James Bradshaw (minister)

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For the ejected rector of Wigan, see James Bradshaw (1613–1685).

James Bradshaw (1636? – 1702), was an English clergyman and ejected minister.[1]

Life[edit]

James Bradshaw was related to the Bradshaws of Haigh, near Wigan, the elder and royalist branch of the family. He was born at Hacken in the parish of Bolton, Lancashire, about 1636. He was educated at the Bolton grammar school and Corpus Christi College, Oxford, but did not graduate. This was due to the influence of his uncle William Holmes, vicar of Guilsborough, Northamptonshire, under whom he studied divinity. Returning to Lancashire, he was ordained minister of Hindley. With other Lancashire ministers, he was involved in the royalist rising under Sir George Booth. He was ejected in 1662, but, continuing to preach, he suffered some months' imprisonment at the instance of his relative Sir Roger Bradshaw, an episcopalian magistrate.

After the indulgence of 1672 Bradshaw got possession of Rainford Chapel,in the parish of Prescot. The neighbouring clergy now and then preached for him, reading the prayer-book ; hence the churchwarden was able to say 'yes' to the question at visitations: 'Have you common prayer read yearly in your chapel?' John Pearson, the bishop of Chester, would not sustain informations against peaceable ministers, so Bradshaw was not disturbed. He was also one of the Monday lecturers at Bolton.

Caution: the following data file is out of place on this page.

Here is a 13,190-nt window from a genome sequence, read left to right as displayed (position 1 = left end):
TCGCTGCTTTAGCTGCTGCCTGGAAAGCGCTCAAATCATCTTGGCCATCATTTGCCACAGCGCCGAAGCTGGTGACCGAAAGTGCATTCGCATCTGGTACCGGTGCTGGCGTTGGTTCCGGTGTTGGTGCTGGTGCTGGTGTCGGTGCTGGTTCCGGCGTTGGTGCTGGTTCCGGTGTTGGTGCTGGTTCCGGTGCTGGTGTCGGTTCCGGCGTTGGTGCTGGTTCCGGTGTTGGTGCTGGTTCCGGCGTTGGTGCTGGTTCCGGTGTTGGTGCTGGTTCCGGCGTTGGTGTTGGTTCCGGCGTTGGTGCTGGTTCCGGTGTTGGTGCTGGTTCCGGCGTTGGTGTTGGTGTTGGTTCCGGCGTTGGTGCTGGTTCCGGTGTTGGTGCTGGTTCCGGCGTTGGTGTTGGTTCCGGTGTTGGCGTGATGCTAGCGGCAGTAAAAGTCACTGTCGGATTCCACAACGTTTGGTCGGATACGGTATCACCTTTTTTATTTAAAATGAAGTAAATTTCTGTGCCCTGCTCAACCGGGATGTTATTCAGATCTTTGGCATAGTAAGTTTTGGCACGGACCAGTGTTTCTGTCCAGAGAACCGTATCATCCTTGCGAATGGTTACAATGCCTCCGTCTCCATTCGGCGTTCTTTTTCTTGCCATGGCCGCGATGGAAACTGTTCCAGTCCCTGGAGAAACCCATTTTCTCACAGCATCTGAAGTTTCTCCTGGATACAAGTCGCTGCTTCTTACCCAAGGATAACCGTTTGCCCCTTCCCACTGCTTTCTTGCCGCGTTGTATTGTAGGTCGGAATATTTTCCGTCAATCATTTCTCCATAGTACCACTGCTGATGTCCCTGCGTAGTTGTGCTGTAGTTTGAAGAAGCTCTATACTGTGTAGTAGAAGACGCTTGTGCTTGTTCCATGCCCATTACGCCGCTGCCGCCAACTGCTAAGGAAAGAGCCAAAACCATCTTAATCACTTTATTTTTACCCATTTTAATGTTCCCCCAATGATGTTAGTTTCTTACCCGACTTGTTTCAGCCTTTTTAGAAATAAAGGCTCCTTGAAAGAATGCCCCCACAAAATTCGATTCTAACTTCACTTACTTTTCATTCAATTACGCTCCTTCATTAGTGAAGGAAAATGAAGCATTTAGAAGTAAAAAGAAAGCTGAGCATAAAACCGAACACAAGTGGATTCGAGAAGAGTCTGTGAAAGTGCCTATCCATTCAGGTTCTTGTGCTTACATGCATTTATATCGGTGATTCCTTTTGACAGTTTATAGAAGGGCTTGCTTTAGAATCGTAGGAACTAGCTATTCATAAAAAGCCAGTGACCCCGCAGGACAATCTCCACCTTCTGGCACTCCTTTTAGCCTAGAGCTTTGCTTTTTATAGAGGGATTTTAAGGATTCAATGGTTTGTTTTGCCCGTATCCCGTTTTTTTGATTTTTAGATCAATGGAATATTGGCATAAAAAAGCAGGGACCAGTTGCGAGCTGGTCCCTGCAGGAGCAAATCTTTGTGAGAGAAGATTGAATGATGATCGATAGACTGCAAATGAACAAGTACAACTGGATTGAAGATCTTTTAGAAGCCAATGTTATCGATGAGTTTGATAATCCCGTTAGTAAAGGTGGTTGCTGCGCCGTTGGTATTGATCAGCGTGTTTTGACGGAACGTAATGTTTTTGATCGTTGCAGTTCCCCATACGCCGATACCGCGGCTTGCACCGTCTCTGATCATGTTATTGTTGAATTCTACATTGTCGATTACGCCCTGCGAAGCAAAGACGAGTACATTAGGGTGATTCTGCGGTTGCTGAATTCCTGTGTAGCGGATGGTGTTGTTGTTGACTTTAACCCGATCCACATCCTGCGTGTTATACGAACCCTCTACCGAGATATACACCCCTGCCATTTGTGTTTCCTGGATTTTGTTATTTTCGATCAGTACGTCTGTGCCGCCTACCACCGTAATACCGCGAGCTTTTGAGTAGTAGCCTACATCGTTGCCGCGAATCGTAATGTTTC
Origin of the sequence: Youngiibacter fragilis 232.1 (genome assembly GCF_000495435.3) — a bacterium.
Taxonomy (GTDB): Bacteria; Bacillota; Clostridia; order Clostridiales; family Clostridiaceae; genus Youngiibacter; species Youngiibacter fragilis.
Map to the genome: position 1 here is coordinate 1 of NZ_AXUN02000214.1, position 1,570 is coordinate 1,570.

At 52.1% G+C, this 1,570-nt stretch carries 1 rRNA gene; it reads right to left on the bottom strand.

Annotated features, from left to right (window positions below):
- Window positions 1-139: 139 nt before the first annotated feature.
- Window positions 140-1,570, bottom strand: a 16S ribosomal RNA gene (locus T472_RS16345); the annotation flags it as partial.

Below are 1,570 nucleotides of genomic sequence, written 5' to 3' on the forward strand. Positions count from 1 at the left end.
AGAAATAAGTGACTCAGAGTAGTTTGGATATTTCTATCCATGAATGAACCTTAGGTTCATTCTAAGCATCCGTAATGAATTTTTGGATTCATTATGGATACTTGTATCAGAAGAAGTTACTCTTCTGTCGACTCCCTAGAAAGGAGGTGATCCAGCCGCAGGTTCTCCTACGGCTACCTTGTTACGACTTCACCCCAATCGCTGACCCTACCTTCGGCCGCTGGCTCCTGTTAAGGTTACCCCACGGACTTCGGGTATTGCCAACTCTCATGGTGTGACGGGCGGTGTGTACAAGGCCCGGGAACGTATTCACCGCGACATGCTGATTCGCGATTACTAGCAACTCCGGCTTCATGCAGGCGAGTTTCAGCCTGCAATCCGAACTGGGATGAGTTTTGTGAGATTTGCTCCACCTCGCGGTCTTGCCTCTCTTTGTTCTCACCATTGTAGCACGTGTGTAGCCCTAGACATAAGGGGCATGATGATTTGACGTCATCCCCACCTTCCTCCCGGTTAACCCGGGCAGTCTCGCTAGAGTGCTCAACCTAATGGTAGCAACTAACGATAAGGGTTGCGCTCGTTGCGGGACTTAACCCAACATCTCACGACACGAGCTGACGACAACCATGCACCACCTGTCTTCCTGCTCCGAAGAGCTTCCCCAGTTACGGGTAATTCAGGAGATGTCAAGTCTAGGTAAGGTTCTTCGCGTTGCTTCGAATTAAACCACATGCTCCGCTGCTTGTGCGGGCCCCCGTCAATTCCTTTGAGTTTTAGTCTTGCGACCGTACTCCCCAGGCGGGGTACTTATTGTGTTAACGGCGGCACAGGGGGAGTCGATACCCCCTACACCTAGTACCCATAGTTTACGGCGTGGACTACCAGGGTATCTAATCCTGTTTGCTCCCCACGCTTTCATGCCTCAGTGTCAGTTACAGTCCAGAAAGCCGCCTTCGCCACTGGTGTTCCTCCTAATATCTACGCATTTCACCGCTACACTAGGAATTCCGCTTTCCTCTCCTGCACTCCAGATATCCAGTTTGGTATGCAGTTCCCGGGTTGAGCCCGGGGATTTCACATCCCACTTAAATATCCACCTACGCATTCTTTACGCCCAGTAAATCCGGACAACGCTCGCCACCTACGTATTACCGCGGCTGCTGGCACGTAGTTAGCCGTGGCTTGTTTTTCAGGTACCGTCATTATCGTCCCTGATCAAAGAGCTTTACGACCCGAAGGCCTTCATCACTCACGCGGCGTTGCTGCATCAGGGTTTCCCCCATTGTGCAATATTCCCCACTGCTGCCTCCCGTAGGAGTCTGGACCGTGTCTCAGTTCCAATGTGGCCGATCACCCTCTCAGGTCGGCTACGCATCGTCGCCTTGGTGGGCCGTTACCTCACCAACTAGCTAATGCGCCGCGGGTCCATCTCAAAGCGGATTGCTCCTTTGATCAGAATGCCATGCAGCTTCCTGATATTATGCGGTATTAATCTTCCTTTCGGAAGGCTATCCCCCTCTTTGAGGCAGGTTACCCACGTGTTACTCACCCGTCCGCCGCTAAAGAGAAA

James Bradshaw died at Rainford in 1702, in his sixty-seventh year, his death being the result of a mishap while riding to preach. His son Ebenezer, presbyterian minister at Ramsgate, was ordained 22 June 1694 in Dr. Annesley's meeting-house, Bishopsgate Within, near Little St. Helen's (this was at the first public ordination among presbyterians after the Restoration).

Works[edit]

  • The Sleepy Spouse of Christ alarm'd, &c., 1677, 12mo (sermons on Cant. v., preface by Nathaniel Vincent, M.A., who died 21 June 1697, aged 52).
  • The Trial and Triumph of Faith.

References[edit]

  1. ^ Robert Halley, Lancashire, its Puritanism and Nonconformity, ii. 184, confused him with James Bradshaw (1613–1685) of Wigan.

 This article incorporates text from a publication now in the public domain"Bradshaw, James (1636?–1702)". Dictionary of National Biography. London: Smith, Elder & Co. 1885–1900.